Trustees will spearhead a fresh effort to even the playing field for students in Modesto City Schools, drawing on district data and community feedback to address longstanding differences in discipline and achievement.
“I don’t want to have an ongoing argument,” said trustee John Walker, “I want to move forward.”
Walker, a first-year board member, and veteran trustee Cindy Marks proposed the Student Equity Task Force, which got a unanimous vote in concept Monday night. It will return to the board for decisions on drafting its members before moving forward. The subcommittee will hold public meetings with a posted agenda.
The task force draft plan included two community members and up to two high schoolers, with the two trustees as co-chairs. Teachers have asked to be included, and Frank Johnson of the NAACP said his organization’s expertise and reach would be essential. Both would bring an institutional component to a subcommittee conceived of as a frank and open conversation.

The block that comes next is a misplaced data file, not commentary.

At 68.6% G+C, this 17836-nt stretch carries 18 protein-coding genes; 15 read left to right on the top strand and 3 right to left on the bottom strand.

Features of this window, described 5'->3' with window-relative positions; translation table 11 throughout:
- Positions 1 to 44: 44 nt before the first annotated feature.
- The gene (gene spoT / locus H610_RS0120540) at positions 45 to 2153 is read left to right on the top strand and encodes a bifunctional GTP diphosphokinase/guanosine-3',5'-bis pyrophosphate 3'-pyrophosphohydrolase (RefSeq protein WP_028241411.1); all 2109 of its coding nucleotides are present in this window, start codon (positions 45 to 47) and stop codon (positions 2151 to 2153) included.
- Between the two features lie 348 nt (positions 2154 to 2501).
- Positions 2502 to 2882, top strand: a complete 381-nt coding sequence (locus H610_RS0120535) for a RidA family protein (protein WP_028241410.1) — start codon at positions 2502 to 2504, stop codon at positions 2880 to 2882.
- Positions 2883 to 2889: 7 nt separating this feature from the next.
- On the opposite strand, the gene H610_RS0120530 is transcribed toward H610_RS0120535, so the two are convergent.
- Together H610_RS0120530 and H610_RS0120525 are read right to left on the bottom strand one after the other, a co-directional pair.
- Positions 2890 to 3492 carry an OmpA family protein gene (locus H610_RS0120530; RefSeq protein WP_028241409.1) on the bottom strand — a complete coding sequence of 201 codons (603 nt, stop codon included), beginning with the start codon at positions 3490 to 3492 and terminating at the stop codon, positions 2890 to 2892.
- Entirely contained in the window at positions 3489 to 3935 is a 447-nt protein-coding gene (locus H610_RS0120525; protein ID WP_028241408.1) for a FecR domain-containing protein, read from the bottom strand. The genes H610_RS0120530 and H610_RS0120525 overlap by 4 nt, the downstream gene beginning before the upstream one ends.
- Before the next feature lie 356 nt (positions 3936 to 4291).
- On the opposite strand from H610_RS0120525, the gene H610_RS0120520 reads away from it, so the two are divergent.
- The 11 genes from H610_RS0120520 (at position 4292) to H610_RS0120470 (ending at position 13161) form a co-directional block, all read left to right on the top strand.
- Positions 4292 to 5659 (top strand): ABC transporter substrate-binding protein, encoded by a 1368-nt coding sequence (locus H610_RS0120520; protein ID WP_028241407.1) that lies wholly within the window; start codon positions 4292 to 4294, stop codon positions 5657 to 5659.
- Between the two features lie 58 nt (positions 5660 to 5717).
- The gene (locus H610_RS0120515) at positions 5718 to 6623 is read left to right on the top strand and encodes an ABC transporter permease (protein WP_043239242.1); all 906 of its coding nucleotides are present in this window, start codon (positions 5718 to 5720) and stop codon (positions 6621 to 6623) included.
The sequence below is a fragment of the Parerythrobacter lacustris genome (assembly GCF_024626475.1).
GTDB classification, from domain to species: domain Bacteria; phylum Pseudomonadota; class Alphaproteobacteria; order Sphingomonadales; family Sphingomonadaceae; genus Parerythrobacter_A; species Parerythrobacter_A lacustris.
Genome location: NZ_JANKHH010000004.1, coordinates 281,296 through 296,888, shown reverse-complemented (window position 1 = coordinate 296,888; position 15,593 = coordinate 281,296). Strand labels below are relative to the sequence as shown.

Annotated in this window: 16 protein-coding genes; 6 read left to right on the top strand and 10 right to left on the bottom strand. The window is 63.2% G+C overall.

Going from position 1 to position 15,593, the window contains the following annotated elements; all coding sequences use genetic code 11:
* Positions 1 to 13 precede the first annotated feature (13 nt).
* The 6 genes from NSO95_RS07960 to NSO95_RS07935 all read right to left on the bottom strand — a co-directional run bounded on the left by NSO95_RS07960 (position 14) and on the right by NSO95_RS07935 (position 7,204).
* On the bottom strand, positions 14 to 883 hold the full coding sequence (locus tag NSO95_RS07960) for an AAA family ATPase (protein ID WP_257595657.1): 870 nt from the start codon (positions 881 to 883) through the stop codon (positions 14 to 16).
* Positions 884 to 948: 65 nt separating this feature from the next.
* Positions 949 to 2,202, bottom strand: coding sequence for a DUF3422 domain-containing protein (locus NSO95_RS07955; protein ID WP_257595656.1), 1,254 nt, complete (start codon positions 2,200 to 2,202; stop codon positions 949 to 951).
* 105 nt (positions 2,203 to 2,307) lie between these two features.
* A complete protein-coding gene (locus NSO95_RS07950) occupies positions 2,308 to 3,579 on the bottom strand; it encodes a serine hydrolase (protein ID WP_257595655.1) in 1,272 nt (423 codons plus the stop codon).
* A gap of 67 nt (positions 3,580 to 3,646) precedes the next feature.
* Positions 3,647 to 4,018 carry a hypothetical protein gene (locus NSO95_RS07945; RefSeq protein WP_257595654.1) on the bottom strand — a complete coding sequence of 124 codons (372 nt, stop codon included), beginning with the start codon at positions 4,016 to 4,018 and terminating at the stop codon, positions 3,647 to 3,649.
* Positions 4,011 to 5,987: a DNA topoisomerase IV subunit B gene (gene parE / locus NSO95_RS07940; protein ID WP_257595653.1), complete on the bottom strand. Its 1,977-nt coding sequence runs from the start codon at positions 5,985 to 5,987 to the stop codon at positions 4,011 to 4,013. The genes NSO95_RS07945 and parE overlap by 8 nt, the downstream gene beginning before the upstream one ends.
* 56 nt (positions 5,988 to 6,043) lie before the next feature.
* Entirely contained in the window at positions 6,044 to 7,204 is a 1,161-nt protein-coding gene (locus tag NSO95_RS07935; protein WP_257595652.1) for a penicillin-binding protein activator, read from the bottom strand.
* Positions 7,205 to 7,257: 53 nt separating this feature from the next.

“It provides hope and promise that there will be interaction,” said Walker, who said he was frustrated by open meeting law constraints on board response during public comment periods.
“We could be having conversations that we’re not able to have in this room. Rather than just sit and listen, I’d like to see if there’s something I can do,” Marks said.
The task force treads well-traveled ground, overlapping with the district’s Dr. Parker Committee, formed in 2002 to raise graduation rates for African American students, and a group of district staff analyzing student data. It will work with those existing groups, Walker said, but differ because it is led by board members intent on driving change.
Board Vice President Sue Zwahlen raised questions about use of staff time and board overreach, but ended by suggesting the task force also look at gender inequalities in behavior incidents and graduation rates.
“It’s a vehicle to collect community feedback and help staff identify causation,” said trustee Amy Neumann in supporting the proposal. Neumann suggested having a previously suspended teen as one of the student members.
Walker met with several community members active with the Advocates for Justice over the weekend to hash over the task force plan. The AFJ’s advocacy at school board meetings helped inspire the plan.
“We want to work with you,” AFJ co-founder Jacq Wilson told the board. “One of my concerns is issues of trust,” he said. But added, “I love the bridge you’re extending.”